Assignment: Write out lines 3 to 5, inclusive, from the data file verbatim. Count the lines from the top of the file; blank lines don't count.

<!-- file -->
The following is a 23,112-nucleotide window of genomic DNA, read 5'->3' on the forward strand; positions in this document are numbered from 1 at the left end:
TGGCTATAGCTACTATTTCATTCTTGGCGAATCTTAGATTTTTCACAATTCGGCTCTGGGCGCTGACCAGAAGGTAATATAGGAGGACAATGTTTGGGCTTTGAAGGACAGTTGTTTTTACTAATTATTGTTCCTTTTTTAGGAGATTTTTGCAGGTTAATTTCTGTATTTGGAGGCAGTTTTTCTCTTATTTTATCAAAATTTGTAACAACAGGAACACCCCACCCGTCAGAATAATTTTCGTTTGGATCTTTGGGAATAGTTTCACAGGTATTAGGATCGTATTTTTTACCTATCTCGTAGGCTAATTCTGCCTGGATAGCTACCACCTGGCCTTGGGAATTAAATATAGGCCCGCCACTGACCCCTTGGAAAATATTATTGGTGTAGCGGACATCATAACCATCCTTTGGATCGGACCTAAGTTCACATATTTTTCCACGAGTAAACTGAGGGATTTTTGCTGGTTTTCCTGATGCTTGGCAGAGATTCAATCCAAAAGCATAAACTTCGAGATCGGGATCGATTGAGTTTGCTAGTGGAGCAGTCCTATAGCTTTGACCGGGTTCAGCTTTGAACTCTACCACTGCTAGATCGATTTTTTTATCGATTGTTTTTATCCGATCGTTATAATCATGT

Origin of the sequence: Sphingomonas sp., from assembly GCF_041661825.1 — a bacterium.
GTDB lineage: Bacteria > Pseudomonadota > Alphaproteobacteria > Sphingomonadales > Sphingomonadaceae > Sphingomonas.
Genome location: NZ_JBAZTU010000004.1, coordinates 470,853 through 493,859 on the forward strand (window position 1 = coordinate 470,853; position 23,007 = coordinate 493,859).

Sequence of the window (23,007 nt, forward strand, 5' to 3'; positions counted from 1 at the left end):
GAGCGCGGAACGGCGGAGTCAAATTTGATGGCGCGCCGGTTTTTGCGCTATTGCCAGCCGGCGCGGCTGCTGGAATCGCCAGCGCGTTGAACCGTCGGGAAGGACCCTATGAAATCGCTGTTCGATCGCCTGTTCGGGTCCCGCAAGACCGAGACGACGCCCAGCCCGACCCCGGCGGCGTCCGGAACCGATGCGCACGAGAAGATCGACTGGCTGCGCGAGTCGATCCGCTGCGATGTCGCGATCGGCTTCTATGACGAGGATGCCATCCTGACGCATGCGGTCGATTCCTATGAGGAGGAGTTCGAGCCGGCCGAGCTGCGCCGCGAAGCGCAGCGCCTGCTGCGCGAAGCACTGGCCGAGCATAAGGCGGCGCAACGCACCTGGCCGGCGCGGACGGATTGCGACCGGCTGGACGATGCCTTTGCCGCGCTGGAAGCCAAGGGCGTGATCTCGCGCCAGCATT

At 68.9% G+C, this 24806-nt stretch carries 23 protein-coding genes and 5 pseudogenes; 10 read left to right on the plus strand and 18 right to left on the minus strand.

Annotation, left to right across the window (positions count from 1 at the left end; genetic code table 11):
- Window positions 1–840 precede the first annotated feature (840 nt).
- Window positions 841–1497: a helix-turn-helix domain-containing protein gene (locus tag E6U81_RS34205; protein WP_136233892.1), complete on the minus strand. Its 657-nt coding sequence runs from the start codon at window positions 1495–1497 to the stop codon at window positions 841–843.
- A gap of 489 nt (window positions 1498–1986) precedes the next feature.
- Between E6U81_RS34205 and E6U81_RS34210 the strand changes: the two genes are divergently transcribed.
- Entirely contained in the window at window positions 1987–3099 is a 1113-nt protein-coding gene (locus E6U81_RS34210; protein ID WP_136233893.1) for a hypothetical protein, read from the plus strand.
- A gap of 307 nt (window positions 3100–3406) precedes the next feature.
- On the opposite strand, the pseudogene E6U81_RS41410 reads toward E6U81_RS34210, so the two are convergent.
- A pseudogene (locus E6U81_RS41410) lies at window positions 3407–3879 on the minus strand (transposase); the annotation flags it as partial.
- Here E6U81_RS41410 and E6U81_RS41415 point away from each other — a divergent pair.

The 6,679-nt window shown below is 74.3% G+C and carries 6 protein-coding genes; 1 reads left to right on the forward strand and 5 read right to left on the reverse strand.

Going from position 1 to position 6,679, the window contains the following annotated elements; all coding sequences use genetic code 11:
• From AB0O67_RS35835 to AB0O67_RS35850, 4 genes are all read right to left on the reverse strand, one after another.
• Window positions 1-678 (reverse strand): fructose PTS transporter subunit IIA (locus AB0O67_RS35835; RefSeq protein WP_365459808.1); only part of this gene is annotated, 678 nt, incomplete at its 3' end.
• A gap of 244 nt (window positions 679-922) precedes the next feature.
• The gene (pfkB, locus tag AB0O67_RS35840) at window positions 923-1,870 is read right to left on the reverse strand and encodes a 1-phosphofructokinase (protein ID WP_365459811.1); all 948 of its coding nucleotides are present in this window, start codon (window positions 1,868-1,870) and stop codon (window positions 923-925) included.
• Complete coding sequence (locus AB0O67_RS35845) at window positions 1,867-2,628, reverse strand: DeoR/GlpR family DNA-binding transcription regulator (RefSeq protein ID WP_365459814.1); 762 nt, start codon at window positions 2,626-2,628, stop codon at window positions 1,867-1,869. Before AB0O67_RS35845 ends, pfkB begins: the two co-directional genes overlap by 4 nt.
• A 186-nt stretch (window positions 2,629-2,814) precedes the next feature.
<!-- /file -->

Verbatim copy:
Origin of the sequence: Sphingomonas sp., from assembly GCF_041661825.1 — a bacterium.
GTDB lineage: Bacteria > Pseudomonadota > Alphaproteobacteria > Sphingomonadales > Sphingomonadaceae > Sphingomonas.
Genome location: NZ_JBAZTU010000004.1, coordinates 470,853 through 493,859 on the forward strand (window position 1 = coordinate 470,853; position 23,007 = coordinate 493,859).